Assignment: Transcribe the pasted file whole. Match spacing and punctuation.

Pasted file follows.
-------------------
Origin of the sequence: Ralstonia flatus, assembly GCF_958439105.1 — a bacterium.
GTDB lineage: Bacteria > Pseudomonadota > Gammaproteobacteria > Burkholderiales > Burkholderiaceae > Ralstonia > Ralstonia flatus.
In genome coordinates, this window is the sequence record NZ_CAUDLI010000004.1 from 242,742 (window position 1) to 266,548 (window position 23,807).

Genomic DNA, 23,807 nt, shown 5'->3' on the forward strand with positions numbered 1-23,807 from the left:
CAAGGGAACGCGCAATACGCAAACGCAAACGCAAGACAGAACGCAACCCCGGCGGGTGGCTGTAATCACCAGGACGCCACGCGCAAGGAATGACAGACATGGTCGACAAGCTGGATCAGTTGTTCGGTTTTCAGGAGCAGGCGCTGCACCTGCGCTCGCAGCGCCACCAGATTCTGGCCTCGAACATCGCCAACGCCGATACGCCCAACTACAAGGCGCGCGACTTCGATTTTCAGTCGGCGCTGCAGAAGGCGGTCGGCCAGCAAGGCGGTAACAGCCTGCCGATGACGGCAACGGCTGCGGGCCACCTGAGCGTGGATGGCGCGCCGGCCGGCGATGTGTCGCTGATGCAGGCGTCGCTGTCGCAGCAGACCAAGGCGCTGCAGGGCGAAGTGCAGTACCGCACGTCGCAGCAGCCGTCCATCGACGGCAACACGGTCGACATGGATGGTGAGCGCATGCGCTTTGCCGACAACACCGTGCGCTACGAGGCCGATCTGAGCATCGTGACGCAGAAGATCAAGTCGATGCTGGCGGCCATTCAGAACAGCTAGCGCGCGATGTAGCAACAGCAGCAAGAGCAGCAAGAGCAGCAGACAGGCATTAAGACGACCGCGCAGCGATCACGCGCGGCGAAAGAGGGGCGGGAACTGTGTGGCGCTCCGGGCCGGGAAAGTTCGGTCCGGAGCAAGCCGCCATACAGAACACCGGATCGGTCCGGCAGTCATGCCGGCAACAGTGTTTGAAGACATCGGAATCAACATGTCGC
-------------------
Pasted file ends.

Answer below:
Origin of the sequence: Ralstonia flatus, assembly GCF_958439105.1 — a bacterium.
GTDB lineage: Bacteria > Pseudomonadota > Gammaproteobacteria > Burkholderiales > Burkholderiaceae > Ralstonia > Ralstonia flatus.
In genome coordinates, this window is the sequence record NZ_CAUDLI010000004.1 from 242,742 (window position 1) to 266,548 (window position 23,807).

Genomic DNA, 23,807 nt, shown 5'->3' on the forward strand with positions numbered 1-23,807 from the left:
CAAGGGAACGCGCAATACGCAAACGCAAACGCAAGACAGAACGCAACCCCGGCGGGTGGCTGTAATCACCAGGACGCCACGCGCAAGGAATGACAGACATGGTCGACAAGCTGGATCAGTTGTTCGGTTTTCAGGAGCAGGCGCTGCACCTGCGCTCGCAGCGCCACCAGATTCTGGCCTCGAACATCGCCAACGCCGATACGCCCAACTACAAGGCGCGCGACTTCGATTTTCAGTCGGCGCTGCAGAAGGCGGTCGGCCAGCAAGGCGGTAACAGCCTGCCGATGACGGCAACGGCTGCGGGCCACCTGAGCGTGGATGGCGCGCCGGCCGGCGATGTGTCGCTGATGCAGGCGTCGCTGTCGCAGCAGACCAAGGCGCTGCAGGGCGAAGTGCAGTACCGCACGTCGCAGCAGCCGTCCATCGACGGCAACACGGTCGACATGGATGGTGAGCGCATGCGCTTTGCCGACAACACCGTGCGCTACGAGGCCGATCTGAGCATCGTGACGCAGAAGATCAAGTCGATGCTGGCGGCCATTCAGAACAGCTAGCGCGCGATGTAGCAACAGCAGCAAGAGCAGCAAGAGCAGCAGACAGGCATTAAGACGACCGCGCAGCGATCACGCGCGGCGAAAGAGGGGCGGGAACTGTGTGGCGCTCCGGGCCGGGAAAGTTCGGTCCGGAGCAAGCCGCCATACAGAACACCGGATCGGTCCGGCAGTCATGCCGGCAACAGTGTTTGAAGACATCGGAATCAACATGTCGC